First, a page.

75 0.80 erf(z) 0 0. 1959.40 0.0564 0.9999 SOURCE: The values of erf(z) to 15 places.3 1.4755 0.9523 0.8 1. vol.10 0.0 2. with a brief table is given by H.0282 0.6 1.8209 0.95 1.7 1. Jaeger. in Appendix 2 of “Conduction of Heat in Solids”. .3286 0.9103 0.2 1.6778 0.5205 0. Works Projects Administration.9981 0.55 0.1 1.8 erf(z) 0. can be found in the Mathematical Tables Project.4234 0.9838 0.9891 0.85 0.90.7421 z 0. NJ.9763 0.15 0.3794 0.7970 0. 14 .8427 0. Carslaw and J.9 2.2763 0.”.50 0.4 1.30 0. its derivatives and integrals.70 0.2 2. . 1.9340 0.7707 0.6 2.1680 0.9993 0.LN–9 TABLE 2 The Error Function z 0 0.5633 0.6420 0.25 0.0001.9661 0.4 2. “Table of Probability Functions . Oxford University Press.45 0. Fair Lawn.9998 0.60 0.20 0. A discussion of the evaluation of erf(z).9953 0.8802 0.65 0.6039 0. in increments of z of 0. Federal Works Agency. New York.35 0.9928 0. 0. 1941.05 0.5 1.2227 0.7112 0.025 0.1125 0.0 1.

or even larger? Explain your answer. Aluminum is to be diffused into a silicon single crystal. 5.) 15 2. graphite to “moderate” (slow down) neutrons. the Ga concentration (Ga/cm3) at a depth of: (a) 1 x 10–4 cm and (b) 3 x 10–4 cm? (A constant Ga source is used at the surface. 4. D1100°C = 7 x 10–13 cm2/s. Given: Do = 2. It is desired to diffuse In into pure silicon such that the In concentration at a depth of 3 x 10–4 cm from the surface will be one-half of the surface concentration.7 cm2/s and EA = 235 kJ/mole. What are the values of EA and Do for diffusion of Li in silicon? We know that in some nuclear reactors the probability of “fission” increases with decreasing velocity of neutrons. 6. after that time. How long must diffusion be conducted at 1600K if D = 8 x 10–12 cm2/s? Ga is diffused into a thick slice of silicon at a temperature of 1100°C for three (3) hours. 3. for example.3 x 10–4 cm below the surface will be one-half of the surface concentration (maintained constant throughout diffusion).) The diffusion constant of lithium in silicon is 10–5 cm2/s at 1100°C and 10–6 cm2/s at 692°C. Do you expect the diffusion constant (D) of neutrons in graphite to be small (~10–15) or large (~10–5) as in liquids. Co = 1018/cm3.LN–9 EXERCISE FOR THE IDLE MIND 1. Indium (In) is to be diffused into pure silicon such that the In concentration at a depth (x) of 2. 8 . Each grain exhibits a lower Cu composition in the center than on the periphery. the neutrons diffuse through the graphite matrix and by collision are gradually slowed down.70 cm2/s. For this reason we use. Approximately how long will it take to eliminate the “coring phenomenon” (make the alloy homogeneous) through high temperature solid state diffusion (by annealing) at 1100°C. 7. How long should the silicon be in contact with In at 1600K in order to accomplish this diffusion? (D = 8 x 10–12 cm2/s) A sample of Fe which has been “carburized” (carbon was diffused into it) at 930°C for ten hours has a “carburized” depth of 0. At what temperature will the diffusion constant (D) be 5 x 10–11 cm2/s? (Given: EA = 315 kJ/mole and Do = 1. What is.08 cm? Suppose the average grain size of a solidified Cu-Ni alloy is 10–2 cm. How long must this same Fe sample be carburized (exposed to carbon) to produce a carburized depth of 0.04 cm.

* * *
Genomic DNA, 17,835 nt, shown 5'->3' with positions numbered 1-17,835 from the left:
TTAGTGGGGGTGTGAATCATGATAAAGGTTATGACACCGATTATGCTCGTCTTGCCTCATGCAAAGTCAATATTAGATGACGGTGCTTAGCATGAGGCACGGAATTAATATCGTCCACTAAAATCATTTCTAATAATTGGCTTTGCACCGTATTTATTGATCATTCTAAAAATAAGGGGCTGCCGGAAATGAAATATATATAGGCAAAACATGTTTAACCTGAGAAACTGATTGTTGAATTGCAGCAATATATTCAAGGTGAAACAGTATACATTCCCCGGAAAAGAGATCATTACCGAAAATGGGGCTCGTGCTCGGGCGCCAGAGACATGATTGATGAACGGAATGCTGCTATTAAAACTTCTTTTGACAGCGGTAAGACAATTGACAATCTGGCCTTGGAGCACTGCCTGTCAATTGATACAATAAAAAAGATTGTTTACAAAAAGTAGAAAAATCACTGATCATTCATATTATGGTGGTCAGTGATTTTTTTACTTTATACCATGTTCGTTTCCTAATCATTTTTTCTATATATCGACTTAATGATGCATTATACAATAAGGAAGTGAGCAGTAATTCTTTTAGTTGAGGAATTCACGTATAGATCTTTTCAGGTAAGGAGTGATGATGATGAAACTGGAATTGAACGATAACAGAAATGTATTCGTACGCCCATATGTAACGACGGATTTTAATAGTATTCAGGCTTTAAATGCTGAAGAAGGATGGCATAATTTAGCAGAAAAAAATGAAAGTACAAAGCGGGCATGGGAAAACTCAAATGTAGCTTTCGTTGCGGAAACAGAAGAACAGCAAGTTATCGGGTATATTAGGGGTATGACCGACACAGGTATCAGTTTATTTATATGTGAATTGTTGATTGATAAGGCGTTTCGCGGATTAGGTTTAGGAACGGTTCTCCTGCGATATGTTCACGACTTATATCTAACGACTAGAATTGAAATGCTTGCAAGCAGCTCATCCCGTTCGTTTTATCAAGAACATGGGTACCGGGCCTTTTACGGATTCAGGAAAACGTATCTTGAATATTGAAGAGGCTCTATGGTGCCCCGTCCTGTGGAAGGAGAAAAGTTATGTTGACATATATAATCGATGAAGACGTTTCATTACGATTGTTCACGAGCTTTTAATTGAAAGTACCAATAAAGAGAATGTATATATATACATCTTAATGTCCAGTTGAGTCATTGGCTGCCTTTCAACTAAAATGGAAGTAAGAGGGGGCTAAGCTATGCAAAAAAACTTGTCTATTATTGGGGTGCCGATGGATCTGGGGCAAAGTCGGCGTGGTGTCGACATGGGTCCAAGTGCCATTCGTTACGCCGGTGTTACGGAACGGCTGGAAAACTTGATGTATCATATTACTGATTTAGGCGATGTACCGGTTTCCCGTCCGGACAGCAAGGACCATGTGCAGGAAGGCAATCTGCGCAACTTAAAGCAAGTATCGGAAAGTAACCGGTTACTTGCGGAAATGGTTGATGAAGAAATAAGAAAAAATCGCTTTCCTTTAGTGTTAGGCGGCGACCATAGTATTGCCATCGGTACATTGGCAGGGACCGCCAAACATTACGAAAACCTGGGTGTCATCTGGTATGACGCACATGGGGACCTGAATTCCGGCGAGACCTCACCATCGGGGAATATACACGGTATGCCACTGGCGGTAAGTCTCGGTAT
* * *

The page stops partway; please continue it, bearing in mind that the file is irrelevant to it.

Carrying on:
15. EA = 286 kJ/mole) 10. If during diffusion the surface concentration (cs) of chromium remains constant at 100%. is to have 20% of the surface concentration of Cr at a depth of 0. [Co (constant) = 1018/cm3. how long will it take (in days) to achieve a Cr concentration of 1. 16. to be achieved by diffusion at 1000°C. D1600°C = 8 x 10–12 cm2/s.002 cm below the steel surface? (Do = 0. 11. to be effective. Determine the time of diffusion at 1600°C required to achieve an In (Indium) concentration of 3 x 1017/cm3 at a depth of 8 x 10–4 cm below the surface of a silicon wafer. To increase its corrosion resistance.01 cm below the surface to be 0.LN–9 9.35 of that at the surface? (D1300°C = 10–10 cm2/s. How long will it take for the concentration of Al at a point 0.04 cm.54 cm2/sec.08 cm? It is intended to market a new steel for automotive applications. Upon addition of aluminum (Al) as an alloying constituent. Given a constant surface concentration of gallium (Co = 1018/cm3) (D1375 = 5 x 10–13 cm2/sec).) A sample of steel which has been carburized at 930°C for ten (10) hours has a carburized depth of 0. 13. Gallium is to be diffused for three hours at a temperature of 1375K into a thick slice of silicon. Determine if it is economically feasible to produce this steel. 14. How long must this same steel be carburized at the same temperature to produce a carburized depth of 0. after that time what will be the Ga concentration at a depth of (a) 1 x 10–4 cm and (b) 3 x 10–4 cm? A metal exposed to air is found to oxidize according to a linear rate law.] Indium diffusion into silicon is to proceed at 1600°C until the In concentration at a depth of 10–3 cm is one-half of Co (the constant surface concentration). knowing that Do = 0.02 cm below the surface. the same metal oxidizes according to a logarithmic rate law. 16 . What is the time of diffusion if D1600°C = 8 x 10–12 cm2/s? For small values of X the Gaussian error function (erf) can be approximated as erf(X) [ X. Explain the oxidation behavior of the pure and the alloyed metal. chromium is diffused into steel at 980°C. This steel.8% at a depth of 0. Suppose a silicon wafer is exposed to aluminum vapor at 1300°C and the aluminum begins to diffuse into the silicon.47 cm2/s and EA = 332 kJ/mole. 12.